What do you hope to accomplish in this role?
A high priority for me is to find new ways to link the planning and urban design curriculum so as to make these two program’s relationships to each other more purposeful, more constructive, more exhilarating, and more inspiring. By drawing on each other’s skill sets and working together in a more seamless fashion, planners and urban designers will be in a privileged position to advance the contemporary goals of urbanism. That is, they will be better positioned to build cities that are simultaneously sustainable, just, livable, and aesthetically pleasing in ways that may elude any single discipline. I am very inspired by the twentieth century history of our School and the ways that many of its intellectual leaders, including but not limited to Josep Lluís Sert, consistently sought to craft new relationships across programs and disciplines to build a common (but different) conversation among architects, landscape architects, regional planners, and urban designers, upending old programmatic constraints while forging new transdisciplinary synergies for city building. I feel strongly that the urban challenges of our times require multiple disciplines, eclectic methodologies, a wide array of concepts, and broad range of sensibilities. It is my hope that UPD will become a site where disruptive thinking along these lines finds conducive space to flower.
What do you plan to do differently from your predecessors?
Given my own background as a social scientist, I am inclined to put more emphasis on sociological issues and how they inform planning and design practices, thus adding yet another discipline squarely into the distinguished history of the School. Taking sociology seriously as a discipline involves more than merely reinforcing the importance of the sociological imagination in design thinking and planning practice. It also requires a commitment to perceiving cities and the urban experience in socio-spatial terms, and remembering that urbanism is about people and their interactions in space and time, as much as it is about infrastructure—whether we are talking about houses, streets, parks, urban services, or other basic building blocks of the city. My goal is to build on insights from a range of social science and humanities disciplines to help us better understand contemporary urban problems and conditions, as well as how to solve them. This might come in the form of embracing new social science and humanities methodologies to understand, convey, and transform the urban experience. Or, conversely, it might come in a commitment to applying design and planning skills in the service of solving pressing sociological and historical problems. Along these lines, I have already started to work with colleagues and students to mount a major event on St. Louis, which will take place in the spring semester. We are taking questions of race and the socio-spatial history of that city (including the impacts of the Civil War and modernist planning on racial segregation, fragmented governance, and urban built form) as points of departure for new design and planning practices that might produce more just and habitable conditions. The focus will be St. Louis, but clearly we have a larger concern with urban America and even other parts of the world where violence, segregation, poverty, and injustice characterize the urban experience. Stay tuned for more on this initiative.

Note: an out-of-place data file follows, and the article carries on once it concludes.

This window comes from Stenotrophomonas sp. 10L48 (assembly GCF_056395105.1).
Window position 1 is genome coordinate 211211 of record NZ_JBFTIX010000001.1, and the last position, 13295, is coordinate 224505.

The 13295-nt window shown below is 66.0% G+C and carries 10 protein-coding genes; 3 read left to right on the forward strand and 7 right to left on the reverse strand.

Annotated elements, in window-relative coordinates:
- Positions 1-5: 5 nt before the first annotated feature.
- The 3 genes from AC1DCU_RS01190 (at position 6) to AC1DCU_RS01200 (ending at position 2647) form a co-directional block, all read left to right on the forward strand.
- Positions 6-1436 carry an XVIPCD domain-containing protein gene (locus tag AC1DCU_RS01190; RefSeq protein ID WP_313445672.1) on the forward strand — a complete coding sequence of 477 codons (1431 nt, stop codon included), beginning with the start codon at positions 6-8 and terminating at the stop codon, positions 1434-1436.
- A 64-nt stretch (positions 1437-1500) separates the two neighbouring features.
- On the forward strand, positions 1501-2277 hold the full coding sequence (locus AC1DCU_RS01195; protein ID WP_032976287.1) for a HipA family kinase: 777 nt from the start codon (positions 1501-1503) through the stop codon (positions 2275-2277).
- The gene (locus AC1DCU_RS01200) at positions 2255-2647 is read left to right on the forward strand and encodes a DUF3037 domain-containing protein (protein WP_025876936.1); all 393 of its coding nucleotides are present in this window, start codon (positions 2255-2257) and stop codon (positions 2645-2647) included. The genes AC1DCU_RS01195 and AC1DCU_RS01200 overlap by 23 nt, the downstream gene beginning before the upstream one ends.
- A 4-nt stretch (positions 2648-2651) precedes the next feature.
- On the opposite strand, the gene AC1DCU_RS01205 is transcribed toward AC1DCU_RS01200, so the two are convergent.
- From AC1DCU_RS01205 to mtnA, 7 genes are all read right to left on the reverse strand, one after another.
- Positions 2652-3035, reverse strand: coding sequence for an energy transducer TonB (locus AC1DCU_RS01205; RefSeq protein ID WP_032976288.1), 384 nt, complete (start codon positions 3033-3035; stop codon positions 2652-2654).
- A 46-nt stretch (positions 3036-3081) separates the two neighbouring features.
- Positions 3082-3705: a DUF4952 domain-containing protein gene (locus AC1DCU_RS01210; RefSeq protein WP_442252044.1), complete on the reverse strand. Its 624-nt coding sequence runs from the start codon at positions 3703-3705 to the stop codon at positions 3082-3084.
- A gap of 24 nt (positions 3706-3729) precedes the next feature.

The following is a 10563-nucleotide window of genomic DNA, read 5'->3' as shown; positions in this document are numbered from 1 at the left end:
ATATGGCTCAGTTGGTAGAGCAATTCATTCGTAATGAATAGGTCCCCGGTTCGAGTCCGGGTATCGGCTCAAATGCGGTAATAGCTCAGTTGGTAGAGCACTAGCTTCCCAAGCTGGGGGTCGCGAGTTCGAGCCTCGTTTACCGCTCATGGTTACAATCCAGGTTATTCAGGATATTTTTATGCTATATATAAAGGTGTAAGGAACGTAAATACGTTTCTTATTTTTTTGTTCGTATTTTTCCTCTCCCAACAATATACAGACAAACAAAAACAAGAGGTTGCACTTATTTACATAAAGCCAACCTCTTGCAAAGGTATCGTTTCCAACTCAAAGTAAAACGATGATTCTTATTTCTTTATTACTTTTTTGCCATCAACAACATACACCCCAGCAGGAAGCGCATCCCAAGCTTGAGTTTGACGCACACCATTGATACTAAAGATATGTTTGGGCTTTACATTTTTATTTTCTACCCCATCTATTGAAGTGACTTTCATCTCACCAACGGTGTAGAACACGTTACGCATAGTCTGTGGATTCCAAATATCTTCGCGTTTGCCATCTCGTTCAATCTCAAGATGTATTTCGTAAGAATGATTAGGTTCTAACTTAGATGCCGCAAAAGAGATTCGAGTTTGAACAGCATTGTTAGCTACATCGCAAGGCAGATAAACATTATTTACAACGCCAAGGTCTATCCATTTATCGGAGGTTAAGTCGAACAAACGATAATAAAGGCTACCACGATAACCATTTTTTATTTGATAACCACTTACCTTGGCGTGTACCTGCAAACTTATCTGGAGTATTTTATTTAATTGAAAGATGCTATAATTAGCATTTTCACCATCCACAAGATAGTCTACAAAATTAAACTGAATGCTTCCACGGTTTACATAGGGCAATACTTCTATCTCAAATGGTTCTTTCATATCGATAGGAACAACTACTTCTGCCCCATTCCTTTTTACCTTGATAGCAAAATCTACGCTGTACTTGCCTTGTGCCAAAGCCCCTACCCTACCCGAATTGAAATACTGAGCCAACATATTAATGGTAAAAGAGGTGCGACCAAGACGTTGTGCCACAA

What do you hope your students will take away when they graduate from the GSD under your leadership?
I hope that our students will leave the GSD with the excitement, passion, and commitment to do something different than their predecessors. I hope they will feel inspired and empowered to tackle the toughest problems that confront our cities and their inhabitants, and that they will be able to do so in ways that bring a certain degree of joy to the recipients of their efforts, as well as to themselves. Creating more just, livable, sustainable, and aesthetically enriched urban environments is not for the faint of heart. The task never ends. Goals may never be fully achieved, but advancing towards them is possible, and I hope our students will be leaders in keeping such ambitions alive.
Please let us know about anything not addressed here you’d like to share with readers.
Just let me say that I am thrilled to have the opportunity to take on the daunting task of chairing UPD, and I would very much like to hear from readers about their hopes for the department in the years to come.
To share your thoughts about the future of Urban Planning and Design at the GSD, please send a note to firstname.lastname@example.org.
Other articles in the GSD Leadership series: